Blood type is an example of a trait determined by a single gene. Each of us has two copies of the gene for blood type on chromosome pair number 9. One copy is inherited from our mother, the other from our father. There are three versions (called “alleles”) of this gene: A, B, and O. A person’s
blood type is determined by which allele he/she inherits from each parent.
The genetic constitution of an organism is called the “genotype”. The “phenotype” refers to the visible properties of an organism that are produced by the interaction of the genotype and the environment. In this case, the A, B, O allele combination a person has is their genotype, while their blood type is their phenotype. This table shows the different possibilities:
You can see that the A and B genes are “co-dominant”. In other words, if both an A and B allele are inherited, both are expressed. O is a recessive allele. If an A or B gene is inherited along with the O gene, the A or B gene determines the person’s blood type. A person is type O only if he/she inherits two O genes.
Depending upon parental blood types, a variety of blood type combinations are possible in their children (that do not necessarily match their own). This table shows the possible combinations:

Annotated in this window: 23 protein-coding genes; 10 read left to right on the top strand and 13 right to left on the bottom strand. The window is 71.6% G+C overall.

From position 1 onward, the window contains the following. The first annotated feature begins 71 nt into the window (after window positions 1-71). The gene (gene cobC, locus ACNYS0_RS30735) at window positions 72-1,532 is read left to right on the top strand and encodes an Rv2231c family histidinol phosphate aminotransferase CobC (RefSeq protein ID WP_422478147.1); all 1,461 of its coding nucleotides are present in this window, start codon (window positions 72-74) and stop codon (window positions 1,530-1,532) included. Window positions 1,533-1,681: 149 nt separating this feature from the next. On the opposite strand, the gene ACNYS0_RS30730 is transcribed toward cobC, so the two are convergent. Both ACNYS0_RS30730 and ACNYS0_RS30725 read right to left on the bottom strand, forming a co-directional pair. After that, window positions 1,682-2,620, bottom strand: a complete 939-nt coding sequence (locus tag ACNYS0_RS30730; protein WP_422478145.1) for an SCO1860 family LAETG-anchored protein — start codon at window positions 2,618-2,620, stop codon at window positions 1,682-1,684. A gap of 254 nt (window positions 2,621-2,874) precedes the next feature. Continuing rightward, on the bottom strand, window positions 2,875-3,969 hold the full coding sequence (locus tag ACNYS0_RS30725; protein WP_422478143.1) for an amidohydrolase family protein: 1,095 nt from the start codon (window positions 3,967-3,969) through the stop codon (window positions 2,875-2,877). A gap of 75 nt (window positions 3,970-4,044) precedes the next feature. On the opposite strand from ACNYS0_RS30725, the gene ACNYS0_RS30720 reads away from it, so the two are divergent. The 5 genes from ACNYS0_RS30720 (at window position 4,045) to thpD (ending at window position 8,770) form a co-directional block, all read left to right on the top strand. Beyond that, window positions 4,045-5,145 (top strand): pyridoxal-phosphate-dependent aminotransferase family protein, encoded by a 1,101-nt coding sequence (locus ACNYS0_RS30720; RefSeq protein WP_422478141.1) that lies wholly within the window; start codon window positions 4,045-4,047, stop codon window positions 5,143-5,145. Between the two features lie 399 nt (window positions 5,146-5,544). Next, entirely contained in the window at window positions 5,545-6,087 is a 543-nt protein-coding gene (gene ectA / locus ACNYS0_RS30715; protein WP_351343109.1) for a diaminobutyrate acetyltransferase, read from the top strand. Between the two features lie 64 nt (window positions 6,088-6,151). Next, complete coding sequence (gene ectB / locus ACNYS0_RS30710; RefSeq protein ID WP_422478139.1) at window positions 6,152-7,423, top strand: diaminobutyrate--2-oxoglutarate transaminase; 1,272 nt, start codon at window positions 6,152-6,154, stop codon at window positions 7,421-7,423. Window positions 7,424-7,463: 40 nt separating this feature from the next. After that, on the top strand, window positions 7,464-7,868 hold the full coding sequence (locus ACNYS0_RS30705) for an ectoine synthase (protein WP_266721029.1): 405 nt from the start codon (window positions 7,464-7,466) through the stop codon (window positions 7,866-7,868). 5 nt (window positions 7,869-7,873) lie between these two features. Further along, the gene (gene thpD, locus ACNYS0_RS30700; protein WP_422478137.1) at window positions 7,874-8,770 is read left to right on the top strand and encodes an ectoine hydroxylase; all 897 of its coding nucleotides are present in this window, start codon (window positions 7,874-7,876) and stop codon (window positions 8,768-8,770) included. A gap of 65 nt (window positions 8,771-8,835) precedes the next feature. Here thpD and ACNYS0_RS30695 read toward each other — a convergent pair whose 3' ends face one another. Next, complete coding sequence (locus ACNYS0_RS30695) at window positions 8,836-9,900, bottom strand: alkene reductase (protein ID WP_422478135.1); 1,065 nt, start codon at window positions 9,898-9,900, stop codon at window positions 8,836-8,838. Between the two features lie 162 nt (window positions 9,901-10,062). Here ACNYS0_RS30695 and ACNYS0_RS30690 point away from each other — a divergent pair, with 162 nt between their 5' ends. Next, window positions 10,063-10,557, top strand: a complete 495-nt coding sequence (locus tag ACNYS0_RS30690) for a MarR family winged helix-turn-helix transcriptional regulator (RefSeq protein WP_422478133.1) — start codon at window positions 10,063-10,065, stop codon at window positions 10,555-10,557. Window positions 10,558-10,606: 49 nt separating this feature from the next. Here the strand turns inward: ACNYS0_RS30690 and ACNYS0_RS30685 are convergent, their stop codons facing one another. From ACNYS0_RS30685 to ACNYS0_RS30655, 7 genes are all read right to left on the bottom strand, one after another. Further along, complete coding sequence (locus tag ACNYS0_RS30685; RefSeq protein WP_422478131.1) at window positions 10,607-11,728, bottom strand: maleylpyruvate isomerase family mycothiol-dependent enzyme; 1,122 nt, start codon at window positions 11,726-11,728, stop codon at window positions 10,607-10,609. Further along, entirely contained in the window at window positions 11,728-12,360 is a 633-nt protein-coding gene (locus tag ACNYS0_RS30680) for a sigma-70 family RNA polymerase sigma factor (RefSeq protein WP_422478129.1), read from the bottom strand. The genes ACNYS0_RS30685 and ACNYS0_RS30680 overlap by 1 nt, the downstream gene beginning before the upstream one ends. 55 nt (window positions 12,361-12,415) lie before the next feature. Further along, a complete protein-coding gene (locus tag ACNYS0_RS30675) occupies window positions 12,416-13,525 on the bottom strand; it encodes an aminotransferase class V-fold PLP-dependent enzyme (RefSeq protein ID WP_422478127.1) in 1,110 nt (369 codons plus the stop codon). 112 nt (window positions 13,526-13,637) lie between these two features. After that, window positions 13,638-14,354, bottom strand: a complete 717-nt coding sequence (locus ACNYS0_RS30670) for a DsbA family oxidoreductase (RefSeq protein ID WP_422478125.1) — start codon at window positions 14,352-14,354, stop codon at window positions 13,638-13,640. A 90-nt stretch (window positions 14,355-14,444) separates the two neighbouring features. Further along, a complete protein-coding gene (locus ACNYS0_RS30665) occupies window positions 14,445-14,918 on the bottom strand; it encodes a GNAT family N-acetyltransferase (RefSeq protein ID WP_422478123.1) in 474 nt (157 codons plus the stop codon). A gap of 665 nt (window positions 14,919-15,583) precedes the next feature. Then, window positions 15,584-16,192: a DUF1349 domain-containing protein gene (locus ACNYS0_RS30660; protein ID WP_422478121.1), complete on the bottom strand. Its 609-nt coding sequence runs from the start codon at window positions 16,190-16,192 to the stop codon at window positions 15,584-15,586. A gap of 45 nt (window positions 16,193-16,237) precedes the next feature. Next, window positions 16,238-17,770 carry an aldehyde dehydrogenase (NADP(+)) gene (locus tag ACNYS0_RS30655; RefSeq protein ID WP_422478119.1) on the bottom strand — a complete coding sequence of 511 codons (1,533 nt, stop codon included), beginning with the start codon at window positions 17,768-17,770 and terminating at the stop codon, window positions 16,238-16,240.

The “positive” or “negative” part of a person’s blood type is determined by a separate gene, called the Rh factor. Each of us has two copies of the gene for the Rh factor, on chromosome pair number 1. There are two versions (alleles) of the Rh factor gene: positive and negative. A person’s Rh status is determined by which allele he/she inherits from each parent. This table shows the different possibilities:
You can see that the Rh-positive gene is dominant over the Rh-negative gene. A person’s Rh type is negative only if they inherit two Rh-negative genes.